Vascular Access in Infants and Children
There has been a significant increase in the survival rates of newborns and infants over the past decade, which is due in large part to advances in monitoring, vascular access, and other supportive measures. The use of new routes of access coupled with innovations in materials and catheter size has led to improvements in invasive monitoring, inotropic support, and the ability to provide total parental nutrition. Arterial cannulation is generally utilized for continuous blood pressure monitoring and frequent blood draws for laboratory studies. Sites of access in the newborn include the radial and pedal arteries as well as the umbilical arteries depending on size and age of the patient. Other sites are generally reserved for emergent situations. Common complications involve vasospasm or thromboembolic events, generally treated by simple removal of the catheter, with infection extremely rare. Venous cannulation remains the most common access method with central catheters placed for vasoactive medication infusion and parenteral nutrition. The umbilical vein can be utilized in the short term. The advent of the peripherally inserted central catheter (PICC) now allows for bedside catheterization of infants as small as 500 g. Percutaneous and cut-down techniques are still utilized in neonates where a PICC line is unable to be obtained or definitive long-term central access is required. In emergency situations such as trauma, an intraosseous device can be placed in the proximal tibia or humerus to provide quick, short-term central venous access. As new materials and techniques continue to evolve, reliable vascular access will allow for the management of even the smallest and most critically ill neonates.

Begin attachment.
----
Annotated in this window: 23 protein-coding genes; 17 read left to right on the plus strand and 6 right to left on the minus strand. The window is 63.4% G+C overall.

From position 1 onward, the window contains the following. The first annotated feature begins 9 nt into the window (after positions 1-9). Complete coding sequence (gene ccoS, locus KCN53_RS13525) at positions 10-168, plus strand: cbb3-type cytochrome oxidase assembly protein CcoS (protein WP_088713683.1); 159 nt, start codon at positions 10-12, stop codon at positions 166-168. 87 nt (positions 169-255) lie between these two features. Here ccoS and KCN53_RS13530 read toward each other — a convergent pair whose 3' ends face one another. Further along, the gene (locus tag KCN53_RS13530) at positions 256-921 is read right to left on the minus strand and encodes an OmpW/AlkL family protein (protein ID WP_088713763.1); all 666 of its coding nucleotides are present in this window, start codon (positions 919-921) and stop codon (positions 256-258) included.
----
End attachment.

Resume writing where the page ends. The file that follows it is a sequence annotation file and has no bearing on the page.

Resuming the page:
KeywordsVenous access Arterial access Central catheter Neonatal critical care Umbilical catheter
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